A Fast Deconvolution Algorithm for 3D Microscope Images

Award Information
Agency: Department of Health and Human Services
Branch: N/A
Contract: 1R43LM009032-01A1
Agency Tracking Number: LM009032
Amount: $99,814.00
Phase: Phase I
Program: SBIR
Awards Year: 2005
Solicitation Year: 2005
Solicitation Topic Code: N/A
Solicitation Number: PHS2005-2
Small Business Information
105 Jordan Road, Troy, NY, 12180
HUBZone Owned: N
Woman Owned: N
Socially and Economically Disadvantaged: N
Principal Investigator
 (518) 283-8392
Business Contact
Phone: (518) 283-8392
Research Institution
DESCRIPTION (provided by applicant): The time lapse 3D microscope imaging of living cells is widely used in many biomedical research areas. This technique potentially generates hundreds of image volumes in a single experiment, which are critical to the visualization and quantification of fundamental biological mechanisms such as gene expression and protein dynamics. Deconvolution is often applied to the images to improve contrast and resolution before further image analysis and measurements are performed. Deconvolution may take 3-5 hours to process data produced in an experiment of 15-30 minutes, creating a bottleneck in the data flow. Current deconvolution algorithms are either robust but not efficient enough for the large number of images (e.g. MLEM algorithm), or fast but sensitive to noise (e.g. Gold's algorithm). A novel efficient and robust algorithm is proposed which assembles the current leading algorithms constructively to take advantage of their individual strengths. A preliminary study has shown its potential to increase the deconvolution speed by several factors. The immediate benefits are that the deconvolution time is significantly reduced, and the research throughput is increased. The Phase I research will focus on the development of the core algorithm. Sample data sets, primarily wide-field microscope images, will be obtained from collaborators, and feasibility will be evaluated by examining the feature structures in the deconvolved images based on commonly accepted criteria. An analysis of how the PSF varies throughout a time-lapse experiment will be undertaked to assess if the PSF needs to be continually re-estimated throughout the deconvolution of the sequence. The Phase II research will investigate further acceleration methods for deconvolution, thoroughly assess the performance of the algorithm using wide-field, spinning disk confocal and laser scanning confocal microscope images, and a fast deconvolution software module will be developed. Application of the fast algorithms to processing very large single data volumes will also be investigated in Phase II.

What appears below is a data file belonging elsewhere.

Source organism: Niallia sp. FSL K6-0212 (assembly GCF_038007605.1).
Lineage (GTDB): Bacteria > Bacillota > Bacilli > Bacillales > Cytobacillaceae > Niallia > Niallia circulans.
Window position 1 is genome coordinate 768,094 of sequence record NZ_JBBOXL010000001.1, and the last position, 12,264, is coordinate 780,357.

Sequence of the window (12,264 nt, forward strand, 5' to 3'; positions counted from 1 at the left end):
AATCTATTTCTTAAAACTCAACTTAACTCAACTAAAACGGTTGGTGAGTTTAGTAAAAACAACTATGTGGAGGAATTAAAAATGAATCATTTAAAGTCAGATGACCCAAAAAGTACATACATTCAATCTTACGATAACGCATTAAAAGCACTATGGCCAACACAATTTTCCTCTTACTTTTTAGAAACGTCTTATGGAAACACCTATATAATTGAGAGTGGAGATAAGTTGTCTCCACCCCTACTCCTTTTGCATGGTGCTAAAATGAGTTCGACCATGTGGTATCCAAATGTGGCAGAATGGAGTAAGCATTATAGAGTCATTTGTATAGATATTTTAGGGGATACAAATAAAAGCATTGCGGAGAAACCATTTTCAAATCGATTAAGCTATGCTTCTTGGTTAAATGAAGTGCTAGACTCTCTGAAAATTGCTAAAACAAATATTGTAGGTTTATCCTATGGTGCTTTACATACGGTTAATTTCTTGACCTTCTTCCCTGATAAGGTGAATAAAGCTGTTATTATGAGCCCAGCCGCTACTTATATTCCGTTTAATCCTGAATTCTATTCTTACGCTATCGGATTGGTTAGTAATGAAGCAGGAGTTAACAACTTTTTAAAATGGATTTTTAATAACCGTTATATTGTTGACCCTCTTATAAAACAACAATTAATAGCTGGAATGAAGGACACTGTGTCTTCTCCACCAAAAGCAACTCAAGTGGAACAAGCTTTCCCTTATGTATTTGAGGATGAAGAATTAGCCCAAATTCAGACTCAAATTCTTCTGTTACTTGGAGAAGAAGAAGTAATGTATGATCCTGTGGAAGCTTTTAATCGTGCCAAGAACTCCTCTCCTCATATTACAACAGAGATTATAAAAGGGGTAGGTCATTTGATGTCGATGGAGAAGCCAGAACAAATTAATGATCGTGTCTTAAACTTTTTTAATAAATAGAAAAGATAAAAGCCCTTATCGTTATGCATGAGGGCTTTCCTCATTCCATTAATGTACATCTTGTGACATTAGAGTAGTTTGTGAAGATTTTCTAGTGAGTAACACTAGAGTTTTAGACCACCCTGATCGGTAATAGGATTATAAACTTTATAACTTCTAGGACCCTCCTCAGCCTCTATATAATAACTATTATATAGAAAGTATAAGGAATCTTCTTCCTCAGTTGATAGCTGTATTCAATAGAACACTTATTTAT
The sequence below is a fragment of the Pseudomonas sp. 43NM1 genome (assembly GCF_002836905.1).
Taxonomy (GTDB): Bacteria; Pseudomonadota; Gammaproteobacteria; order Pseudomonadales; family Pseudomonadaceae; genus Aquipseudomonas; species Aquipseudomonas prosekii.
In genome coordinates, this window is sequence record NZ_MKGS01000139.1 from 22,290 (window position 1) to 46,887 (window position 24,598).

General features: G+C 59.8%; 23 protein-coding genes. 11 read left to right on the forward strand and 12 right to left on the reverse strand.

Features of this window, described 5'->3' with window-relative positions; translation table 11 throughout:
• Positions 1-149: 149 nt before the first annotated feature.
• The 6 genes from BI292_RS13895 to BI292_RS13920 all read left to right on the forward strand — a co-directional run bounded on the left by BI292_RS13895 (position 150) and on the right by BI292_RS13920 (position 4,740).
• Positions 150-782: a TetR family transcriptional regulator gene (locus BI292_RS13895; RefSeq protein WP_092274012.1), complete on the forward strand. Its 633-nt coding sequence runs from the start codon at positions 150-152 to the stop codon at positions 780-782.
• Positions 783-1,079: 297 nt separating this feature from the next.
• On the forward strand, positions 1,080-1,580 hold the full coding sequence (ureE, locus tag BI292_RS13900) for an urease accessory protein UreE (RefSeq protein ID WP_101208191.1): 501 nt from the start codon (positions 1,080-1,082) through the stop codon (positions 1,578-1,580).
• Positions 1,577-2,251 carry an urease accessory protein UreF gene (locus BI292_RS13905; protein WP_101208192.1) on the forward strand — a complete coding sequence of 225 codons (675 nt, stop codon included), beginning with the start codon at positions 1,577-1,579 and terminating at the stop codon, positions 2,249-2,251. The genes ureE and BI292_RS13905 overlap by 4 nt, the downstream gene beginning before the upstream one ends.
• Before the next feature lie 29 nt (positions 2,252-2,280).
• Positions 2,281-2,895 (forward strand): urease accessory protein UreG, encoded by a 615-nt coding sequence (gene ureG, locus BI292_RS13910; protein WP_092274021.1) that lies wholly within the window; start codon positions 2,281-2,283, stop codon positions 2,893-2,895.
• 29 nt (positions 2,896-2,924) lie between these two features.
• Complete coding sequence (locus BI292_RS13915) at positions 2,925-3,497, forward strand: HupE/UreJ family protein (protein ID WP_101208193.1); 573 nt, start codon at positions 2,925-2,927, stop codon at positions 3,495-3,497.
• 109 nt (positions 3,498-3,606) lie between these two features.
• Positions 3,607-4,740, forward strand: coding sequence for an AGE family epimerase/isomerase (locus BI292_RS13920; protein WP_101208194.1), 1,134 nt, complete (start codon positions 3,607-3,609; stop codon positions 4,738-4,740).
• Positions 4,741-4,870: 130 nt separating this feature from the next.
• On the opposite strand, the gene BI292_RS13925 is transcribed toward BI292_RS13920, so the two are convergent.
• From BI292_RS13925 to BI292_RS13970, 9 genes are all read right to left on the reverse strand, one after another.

* Information listed above is at the time of submission. *

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